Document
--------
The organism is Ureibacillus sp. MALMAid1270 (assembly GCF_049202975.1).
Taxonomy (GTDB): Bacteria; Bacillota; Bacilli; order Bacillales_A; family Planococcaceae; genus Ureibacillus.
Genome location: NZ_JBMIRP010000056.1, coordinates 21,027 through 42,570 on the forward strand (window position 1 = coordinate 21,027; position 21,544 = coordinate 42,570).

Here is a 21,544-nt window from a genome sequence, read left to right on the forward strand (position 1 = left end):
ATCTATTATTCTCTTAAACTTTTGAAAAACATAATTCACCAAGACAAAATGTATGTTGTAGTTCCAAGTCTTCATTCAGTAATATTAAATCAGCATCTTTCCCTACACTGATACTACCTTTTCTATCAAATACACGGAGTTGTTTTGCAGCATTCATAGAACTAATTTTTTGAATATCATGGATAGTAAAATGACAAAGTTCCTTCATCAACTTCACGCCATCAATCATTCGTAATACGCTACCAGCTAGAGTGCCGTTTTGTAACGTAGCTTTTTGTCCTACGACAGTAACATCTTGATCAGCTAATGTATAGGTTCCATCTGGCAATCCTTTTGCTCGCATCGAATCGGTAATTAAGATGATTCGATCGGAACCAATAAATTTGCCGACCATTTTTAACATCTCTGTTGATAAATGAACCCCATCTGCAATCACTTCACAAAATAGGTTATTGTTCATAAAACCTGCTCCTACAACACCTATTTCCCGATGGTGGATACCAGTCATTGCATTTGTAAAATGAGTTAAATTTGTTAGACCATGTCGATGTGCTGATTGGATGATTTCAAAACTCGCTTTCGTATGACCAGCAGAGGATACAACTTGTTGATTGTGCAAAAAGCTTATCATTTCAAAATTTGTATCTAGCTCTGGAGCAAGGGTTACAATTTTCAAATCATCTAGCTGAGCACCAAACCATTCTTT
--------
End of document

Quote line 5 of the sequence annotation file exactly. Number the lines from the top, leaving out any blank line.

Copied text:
ATCTATTATTCTCTTAAACTTTTGAAAAACATAATTCACCAAGACAAAATGTATGTTGTAGTTCCAAGTCTTCATTCAGTAATATTAAATCAGCATCTTTCCCTACACTGATACTACCTTTTCTATCAAATACACGGAGTTGTTTTGCAGCATTCATAGAACTAATTTTTTGAATATCATGGATAGTAAAATGACAAAGTTCCTTCATCAACTTCACGCCATCAATCATTCGTAATACGCTACCAGCTAGAGTGCCGTTTTGTAACGTAGCTTTTTGTCCTACGACAGTAACATCTTGATCAGCTAATGTATAGGTTCCATCTGGCAATCCTTTTGCTCGCATCGAATCGGTAATTAAGATGATTCGATCGGAACCAATAAATTTGCCGACCATTTTTAACATCTCTGTTGATAAATGAACCCCATCTGCAATCACTTCACAAAATAGGTTATTGTTCATAAAACCTGCTCCTACAACACCTATTTCCCGATGGTGGATACCAGTCATTGCATTTGTAAAATGAGTTAAATTTGTTAGACCATGTCGATGTGCTGATTGGATGATTTCAAAACTCGCTTTCGTATGACCAGCAGAGGATACAACTTGTTGATTGTGCAAAAAGCTTATCATTTCAAAATTTGTATCTAGCTCTGGAGCAAGGGTTACAATTTTCAAATCATCTAGCTGAGCACCAAACCATTCTTT